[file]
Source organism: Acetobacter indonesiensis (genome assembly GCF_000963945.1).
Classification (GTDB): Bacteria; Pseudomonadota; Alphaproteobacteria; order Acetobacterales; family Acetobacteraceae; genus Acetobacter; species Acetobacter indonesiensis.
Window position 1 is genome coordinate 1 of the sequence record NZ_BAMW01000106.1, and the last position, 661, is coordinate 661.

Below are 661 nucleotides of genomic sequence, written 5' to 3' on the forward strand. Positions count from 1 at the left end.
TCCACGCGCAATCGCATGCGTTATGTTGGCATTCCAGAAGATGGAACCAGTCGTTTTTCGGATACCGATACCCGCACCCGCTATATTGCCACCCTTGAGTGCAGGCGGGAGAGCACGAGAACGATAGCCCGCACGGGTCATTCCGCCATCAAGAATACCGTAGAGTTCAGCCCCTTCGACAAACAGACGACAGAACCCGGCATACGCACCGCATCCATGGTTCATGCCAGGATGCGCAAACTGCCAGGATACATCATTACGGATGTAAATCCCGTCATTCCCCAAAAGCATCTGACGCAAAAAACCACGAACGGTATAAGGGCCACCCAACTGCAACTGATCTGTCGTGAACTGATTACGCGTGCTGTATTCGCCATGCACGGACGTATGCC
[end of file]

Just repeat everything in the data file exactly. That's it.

Source organism: Acetobacter indonesiensis (genome assembly GCF_000963945.1).
Classification (GTDB): Bacteria; Pseudomonadota; Alphaproteobacteria; order Acetobacterales; family Acetobacteraceae; genus Acetobacter; species Acetobacter indonesiensis.
Window position 1 is genome coordinate 1 of the sequence record NZ_BAMW01000106.1, and the last position, 661, is coordinate 661.

Below are 661 nucleotides of genomic sequence, written 5' to 3' on the forward strand. Positions count from 1 at the left end.
TCCACGCGCAATCGCATGCGTTATGTTGGCATTCCAGAAGATGGAACCAGTCGTTTTTCGGATACCGATACCCGCACCCGCTATATTGCCACCCTTGAGTGCAGGCGGGAGAGCACGAGAACGATAGCCCGCACGGGTCATTCCGCCATCAAGAATACCGTAGAGTTCAGCCCCTTCGACAAACAGACGACAGAACCCGGCATACGCACCGCATCCATGGTTCATGCCAGGATGCGCAAACTGCCAGGATACATCATTACGGATGTAAATCCCGTCATTCCCCAAAAGCATCTGACGCAAAAAACCACGAACGGTATAAGGGCCACCCAACTGCAACTGATCTGTCGTGAACTGATTACGCGTGCTGTATTCGCCATGCACGGACGTATGCC